Those who work in law enforcement have a dangerous job. They never know if a person that they need to talk to could have a weapon or could be mentally unstable. Unfortunately, the potential risks associated with their jobs often lead officers to become unnecessarily violent or physically forceful during arrests.
Police need to balance the threat they perceive against themselves with the potential injuries aggressive actions could cause for the suspect involved, as well as with the potential risk to the local community. Understanding what constitutes reasonable force can help you determine whether or not police officers engaged in unnecessary violence or brutality at the time of your arrest.
The level of force should reflect the level of threat
There is no straightforward rule about what kinds of force or violence are permissible in an interaction between law enforcement officers and a suspect. Instead, these situations are open to interpretation on the part of the officers and any legal professionals or administrators reviewing the situation after the fact. However, there are certain basic guidelines which should inform how police officers deal with the public, including those they suspect of illegal activity.
Officers should generally engage the public and any suspects with the least amount of force possible to reasonably ensure the safety of the officers and any civilians present. They may also need to restrain someone to prevent them from harming themselves. The level of risk a person represents should directly impact the degree of force utilized.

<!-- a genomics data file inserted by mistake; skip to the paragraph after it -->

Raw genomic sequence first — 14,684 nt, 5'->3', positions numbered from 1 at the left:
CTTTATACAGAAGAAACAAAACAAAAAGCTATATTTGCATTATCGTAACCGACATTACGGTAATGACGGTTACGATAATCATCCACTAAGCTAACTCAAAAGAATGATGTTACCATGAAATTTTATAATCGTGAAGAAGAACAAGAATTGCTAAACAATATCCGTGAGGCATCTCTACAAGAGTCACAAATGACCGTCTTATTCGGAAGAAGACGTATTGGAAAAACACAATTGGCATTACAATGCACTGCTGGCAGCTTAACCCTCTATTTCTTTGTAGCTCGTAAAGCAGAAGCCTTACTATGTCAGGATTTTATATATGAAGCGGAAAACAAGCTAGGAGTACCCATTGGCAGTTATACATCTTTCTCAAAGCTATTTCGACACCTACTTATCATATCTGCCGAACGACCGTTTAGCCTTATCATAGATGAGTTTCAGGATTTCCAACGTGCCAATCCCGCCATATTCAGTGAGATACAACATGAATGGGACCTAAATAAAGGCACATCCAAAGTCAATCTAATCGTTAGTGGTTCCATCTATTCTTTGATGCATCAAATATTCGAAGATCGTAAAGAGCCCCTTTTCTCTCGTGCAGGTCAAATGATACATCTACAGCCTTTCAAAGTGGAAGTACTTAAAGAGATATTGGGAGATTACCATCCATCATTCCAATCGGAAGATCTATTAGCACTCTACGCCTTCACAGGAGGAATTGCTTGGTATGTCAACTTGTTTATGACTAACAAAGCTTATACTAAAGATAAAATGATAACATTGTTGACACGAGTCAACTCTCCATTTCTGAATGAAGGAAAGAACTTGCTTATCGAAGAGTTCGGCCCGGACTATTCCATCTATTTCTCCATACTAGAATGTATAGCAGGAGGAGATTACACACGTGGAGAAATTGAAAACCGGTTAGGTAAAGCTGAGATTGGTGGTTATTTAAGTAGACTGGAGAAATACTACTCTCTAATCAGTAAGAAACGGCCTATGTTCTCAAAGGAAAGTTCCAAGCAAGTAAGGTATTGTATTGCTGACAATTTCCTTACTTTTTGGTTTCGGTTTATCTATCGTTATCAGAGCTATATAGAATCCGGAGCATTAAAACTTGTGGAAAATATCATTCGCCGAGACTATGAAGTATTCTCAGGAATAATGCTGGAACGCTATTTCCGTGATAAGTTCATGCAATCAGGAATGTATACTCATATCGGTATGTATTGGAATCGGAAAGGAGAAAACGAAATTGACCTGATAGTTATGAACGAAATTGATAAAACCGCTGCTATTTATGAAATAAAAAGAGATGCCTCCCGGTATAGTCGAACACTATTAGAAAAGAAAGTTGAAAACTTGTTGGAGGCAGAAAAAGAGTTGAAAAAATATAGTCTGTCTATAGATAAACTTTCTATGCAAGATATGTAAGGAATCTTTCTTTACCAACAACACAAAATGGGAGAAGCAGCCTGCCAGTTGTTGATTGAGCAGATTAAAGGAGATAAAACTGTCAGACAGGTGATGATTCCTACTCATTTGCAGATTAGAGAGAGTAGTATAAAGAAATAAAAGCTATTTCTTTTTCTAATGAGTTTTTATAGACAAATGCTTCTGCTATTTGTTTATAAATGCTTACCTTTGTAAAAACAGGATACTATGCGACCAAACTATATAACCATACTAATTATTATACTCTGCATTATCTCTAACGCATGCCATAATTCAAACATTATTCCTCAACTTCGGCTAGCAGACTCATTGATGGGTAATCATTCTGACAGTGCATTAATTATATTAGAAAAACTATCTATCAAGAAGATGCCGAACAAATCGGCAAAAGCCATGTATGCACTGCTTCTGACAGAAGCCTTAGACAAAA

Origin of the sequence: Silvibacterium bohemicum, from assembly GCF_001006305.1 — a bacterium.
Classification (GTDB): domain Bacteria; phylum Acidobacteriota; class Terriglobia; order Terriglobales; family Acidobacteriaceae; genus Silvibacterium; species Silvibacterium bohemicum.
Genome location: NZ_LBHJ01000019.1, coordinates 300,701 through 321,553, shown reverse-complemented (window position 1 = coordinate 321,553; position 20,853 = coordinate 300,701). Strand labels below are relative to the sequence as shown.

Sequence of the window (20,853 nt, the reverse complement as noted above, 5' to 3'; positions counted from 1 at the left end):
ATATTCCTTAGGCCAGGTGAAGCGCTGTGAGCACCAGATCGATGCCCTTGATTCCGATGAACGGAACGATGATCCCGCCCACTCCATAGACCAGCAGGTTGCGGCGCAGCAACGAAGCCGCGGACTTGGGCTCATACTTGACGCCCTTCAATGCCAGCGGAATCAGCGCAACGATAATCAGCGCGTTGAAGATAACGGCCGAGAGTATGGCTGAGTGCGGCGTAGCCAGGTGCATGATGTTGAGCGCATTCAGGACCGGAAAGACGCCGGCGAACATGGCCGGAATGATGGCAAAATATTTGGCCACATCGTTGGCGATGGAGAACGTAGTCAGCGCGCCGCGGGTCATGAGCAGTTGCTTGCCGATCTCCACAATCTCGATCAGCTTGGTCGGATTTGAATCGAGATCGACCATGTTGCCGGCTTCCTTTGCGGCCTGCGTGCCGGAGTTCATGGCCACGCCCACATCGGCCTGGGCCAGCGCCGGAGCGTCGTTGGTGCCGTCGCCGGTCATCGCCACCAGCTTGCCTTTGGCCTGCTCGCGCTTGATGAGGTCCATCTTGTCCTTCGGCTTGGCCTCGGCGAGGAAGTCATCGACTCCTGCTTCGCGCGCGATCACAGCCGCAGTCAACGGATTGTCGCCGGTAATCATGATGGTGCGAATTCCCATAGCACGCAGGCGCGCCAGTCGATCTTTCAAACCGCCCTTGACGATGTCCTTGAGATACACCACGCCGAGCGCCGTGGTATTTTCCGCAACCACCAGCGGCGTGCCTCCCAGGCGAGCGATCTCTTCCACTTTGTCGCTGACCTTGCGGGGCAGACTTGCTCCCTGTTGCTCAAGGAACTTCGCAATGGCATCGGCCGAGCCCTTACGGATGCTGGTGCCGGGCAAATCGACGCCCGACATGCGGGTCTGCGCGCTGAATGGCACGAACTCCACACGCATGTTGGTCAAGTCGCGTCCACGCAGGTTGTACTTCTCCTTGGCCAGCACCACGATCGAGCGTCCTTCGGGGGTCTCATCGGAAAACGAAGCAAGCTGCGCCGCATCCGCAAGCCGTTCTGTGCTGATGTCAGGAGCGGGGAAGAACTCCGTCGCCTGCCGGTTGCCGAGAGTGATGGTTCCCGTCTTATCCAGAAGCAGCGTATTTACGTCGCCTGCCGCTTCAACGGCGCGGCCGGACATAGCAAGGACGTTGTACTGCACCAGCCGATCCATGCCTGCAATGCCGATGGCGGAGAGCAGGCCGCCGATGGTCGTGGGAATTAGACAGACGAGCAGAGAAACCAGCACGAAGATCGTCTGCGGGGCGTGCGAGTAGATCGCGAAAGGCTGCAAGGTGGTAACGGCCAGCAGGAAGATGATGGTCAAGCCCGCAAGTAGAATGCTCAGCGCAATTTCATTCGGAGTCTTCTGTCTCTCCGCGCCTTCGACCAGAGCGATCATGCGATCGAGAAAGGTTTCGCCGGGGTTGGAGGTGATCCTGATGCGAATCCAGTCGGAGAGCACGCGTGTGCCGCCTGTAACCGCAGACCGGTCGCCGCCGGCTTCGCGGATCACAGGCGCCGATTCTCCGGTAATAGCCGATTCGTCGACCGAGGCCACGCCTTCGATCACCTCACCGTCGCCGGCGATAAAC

That means that physically striking or firing even a non-lethal weapon at an individual suspected of a minor infraction, such as retail fraud or shoplifting, might represent unnecessary force, particularly if officers had no reason to suspect that person had weapons on their body.
What does excessive force look like?
Examples of excessive force could include continuing to strike someone after other officers restrain them or after the individual collapses to the ground, as well as using physical force or violence against someone who neither posed a threat or attempted to resist officers at the time of the arrest.
Determining if police behaved properly is complex. Reviewing the arrest reports, statements made by witnesses, any body camera footage or nearby security footage, and your statement about the impact of the violence on your health and well-being can all help. You may have grounds for a claim against the officers who became aggressive with you.